Okay, so 9/11 anniversaries can be a bit downbeat. I'll be positive today and mention an advanced screening I saw Saturday morning of the animated film Everyone's Hero.
Unlike most animated films, this one is a period piece. It takes place in 1936, as the Cubs face the Yankees in the World Series. (I don't know if that was the actual matchup that year, but there's no point in looking it up because this film veers from history at every opportunity.)
Yankee Irving (some kid) is the last picked player on the sandlot. His father (Mandy Patinkin) is a janitor at Yankee Stadium, and one night he lets his kid see the locker room, where Babe Ruth (Brian Dennehy) keeps his bat Darlin' (Whoopi Goldberg). When a cheating Cubs pitcher (William H. Macy) steals Darlin', the janitor loses his job, and Yankee makes it his mission to recover the bat and return it to his baseball hero. On hand for assistance is Screwie (Rob Reiner), a neglected sandlot baseball whose major league claim to fame was being hit out of the park -- in foul territory.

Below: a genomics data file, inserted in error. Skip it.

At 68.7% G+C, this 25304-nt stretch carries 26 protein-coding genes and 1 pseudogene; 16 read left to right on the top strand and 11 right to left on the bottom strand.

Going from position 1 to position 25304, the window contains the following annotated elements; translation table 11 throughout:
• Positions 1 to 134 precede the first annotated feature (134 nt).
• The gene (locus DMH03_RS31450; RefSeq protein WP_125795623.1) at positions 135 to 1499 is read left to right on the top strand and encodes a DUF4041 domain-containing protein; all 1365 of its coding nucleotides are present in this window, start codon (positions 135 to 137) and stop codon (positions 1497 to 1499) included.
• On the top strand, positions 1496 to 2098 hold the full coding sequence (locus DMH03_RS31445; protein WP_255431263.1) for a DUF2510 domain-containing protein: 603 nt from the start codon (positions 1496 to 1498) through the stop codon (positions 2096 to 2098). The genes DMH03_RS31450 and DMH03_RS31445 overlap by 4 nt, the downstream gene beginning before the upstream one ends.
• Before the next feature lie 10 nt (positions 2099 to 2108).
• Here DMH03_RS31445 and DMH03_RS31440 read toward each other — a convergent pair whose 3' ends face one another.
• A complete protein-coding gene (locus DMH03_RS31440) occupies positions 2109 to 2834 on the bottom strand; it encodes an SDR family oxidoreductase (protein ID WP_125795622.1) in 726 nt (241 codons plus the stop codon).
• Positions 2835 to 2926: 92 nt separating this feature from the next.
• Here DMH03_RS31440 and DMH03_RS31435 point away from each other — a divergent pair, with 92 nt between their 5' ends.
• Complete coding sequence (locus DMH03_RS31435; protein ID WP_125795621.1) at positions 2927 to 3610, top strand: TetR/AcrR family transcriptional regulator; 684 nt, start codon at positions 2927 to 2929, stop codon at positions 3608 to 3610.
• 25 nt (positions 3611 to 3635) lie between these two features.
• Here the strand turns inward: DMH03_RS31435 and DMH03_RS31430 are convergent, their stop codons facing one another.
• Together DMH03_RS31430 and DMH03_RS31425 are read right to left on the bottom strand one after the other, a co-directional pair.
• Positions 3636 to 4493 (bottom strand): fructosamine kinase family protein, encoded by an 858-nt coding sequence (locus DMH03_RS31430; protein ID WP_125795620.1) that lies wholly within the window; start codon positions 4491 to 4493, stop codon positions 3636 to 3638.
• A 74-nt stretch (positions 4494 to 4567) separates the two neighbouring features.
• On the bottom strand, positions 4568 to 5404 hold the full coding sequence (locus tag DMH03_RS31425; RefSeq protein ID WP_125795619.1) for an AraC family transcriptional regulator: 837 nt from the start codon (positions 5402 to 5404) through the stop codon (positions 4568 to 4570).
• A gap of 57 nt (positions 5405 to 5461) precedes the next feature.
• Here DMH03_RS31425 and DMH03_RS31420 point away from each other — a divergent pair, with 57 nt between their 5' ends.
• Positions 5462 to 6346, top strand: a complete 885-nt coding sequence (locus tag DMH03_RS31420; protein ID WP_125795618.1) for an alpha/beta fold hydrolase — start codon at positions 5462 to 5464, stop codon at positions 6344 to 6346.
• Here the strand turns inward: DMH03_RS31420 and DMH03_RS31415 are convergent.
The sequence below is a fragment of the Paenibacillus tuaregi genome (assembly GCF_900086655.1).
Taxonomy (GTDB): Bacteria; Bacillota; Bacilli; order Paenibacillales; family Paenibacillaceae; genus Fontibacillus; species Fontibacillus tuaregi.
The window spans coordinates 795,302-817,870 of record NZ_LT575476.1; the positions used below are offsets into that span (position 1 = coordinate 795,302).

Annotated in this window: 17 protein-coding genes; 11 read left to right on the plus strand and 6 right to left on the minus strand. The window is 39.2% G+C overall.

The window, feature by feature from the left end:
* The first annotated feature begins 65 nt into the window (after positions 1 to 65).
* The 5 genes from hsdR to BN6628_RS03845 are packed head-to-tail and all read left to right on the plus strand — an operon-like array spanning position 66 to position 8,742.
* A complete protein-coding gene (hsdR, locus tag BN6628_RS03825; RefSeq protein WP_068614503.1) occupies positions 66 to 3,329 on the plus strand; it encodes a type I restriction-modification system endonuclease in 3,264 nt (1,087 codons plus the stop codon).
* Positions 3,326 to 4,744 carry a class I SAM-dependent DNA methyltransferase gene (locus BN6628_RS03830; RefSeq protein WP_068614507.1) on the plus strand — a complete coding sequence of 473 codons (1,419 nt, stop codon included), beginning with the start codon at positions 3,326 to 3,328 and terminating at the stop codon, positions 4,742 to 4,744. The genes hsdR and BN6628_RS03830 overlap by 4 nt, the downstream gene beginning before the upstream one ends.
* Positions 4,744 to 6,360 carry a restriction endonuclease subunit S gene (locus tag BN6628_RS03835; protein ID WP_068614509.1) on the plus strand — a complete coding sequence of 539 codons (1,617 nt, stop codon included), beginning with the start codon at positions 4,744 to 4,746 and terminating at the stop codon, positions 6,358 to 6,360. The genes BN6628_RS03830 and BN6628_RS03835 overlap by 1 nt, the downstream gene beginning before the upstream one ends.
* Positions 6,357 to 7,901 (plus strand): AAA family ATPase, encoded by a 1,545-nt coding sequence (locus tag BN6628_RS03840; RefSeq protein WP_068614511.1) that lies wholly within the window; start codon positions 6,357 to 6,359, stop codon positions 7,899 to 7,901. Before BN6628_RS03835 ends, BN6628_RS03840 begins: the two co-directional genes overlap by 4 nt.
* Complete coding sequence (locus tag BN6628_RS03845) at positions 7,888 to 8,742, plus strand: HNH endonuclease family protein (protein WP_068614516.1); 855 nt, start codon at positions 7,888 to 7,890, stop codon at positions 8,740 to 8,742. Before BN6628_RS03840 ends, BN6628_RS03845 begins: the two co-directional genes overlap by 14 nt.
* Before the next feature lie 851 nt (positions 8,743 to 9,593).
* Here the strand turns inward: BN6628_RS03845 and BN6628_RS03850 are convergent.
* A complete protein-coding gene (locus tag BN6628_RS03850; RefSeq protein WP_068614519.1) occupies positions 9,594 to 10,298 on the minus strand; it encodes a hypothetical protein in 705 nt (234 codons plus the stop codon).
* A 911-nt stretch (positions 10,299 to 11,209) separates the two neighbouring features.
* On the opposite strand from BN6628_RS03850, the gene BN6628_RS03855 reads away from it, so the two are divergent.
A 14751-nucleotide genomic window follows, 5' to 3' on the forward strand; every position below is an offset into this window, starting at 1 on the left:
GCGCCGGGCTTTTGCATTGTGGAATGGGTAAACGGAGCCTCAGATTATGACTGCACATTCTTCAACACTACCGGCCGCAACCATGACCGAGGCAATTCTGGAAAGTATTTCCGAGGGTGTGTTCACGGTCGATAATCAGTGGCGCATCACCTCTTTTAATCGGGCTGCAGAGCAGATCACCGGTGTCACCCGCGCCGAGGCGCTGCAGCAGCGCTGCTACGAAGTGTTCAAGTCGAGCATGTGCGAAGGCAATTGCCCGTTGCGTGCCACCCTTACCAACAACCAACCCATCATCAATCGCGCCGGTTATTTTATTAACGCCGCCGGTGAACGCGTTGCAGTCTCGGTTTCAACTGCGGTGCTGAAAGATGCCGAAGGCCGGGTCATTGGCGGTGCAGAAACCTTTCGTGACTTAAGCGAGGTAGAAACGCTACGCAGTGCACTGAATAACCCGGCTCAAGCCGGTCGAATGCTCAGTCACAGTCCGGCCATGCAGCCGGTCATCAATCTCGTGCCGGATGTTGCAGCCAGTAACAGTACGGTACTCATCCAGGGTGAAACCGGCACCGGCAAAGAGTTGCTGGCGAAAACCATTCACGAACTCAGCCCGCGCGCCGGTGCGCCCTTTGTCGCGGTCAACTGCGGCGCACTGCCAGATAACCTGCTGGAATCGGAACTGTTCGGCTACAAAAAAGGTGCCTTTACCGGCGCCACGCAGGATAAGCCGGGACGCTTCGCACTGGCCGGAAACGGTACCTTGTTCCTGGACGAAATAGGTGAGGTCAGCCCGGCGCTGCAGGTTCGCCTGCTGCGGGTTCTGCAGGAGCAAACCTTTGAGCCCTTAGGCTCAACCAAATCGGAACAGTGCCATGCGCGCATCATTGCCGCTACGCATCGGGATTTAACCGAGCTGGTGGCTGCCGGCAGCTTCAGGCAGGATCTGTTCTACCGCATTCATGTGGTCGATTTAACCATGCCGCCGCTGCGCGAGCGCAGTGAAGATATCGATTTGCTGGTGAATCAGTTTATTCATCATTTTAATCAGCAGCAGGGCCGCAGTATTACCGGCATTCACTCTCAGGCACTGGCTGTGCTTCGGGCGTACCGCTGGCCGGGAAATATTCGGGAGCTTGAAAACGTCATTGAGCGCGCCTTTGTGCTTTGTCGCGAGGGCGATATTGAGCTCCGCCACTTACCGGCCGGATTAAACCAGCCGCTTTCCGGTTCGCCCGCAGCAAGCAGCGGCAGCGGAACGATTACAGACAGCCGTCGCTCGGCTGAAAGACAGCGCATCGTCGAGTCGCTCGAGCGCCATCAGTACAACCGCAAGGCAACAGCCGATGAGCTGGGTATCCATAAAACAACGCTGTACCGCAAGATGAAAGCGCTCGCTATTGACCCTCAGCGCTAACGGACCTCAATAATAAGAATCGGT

The Saturday morning screening was packed with kids, who watched patiently and with interest, but didn't laugh all that much. Nor did the parents. The plot is farfetched, and the anachronistic jokes do not work at all, but the film does succeed on one count: its earnestness. Adding to its respectability is the fact that this film was the final effort of Christopher Reeve (who co-directed) and his wife Dana (who produced, and voices Yankee's mother).
It makes for clean and passable family fare, but it won't add to the annals of animation... or sports movies.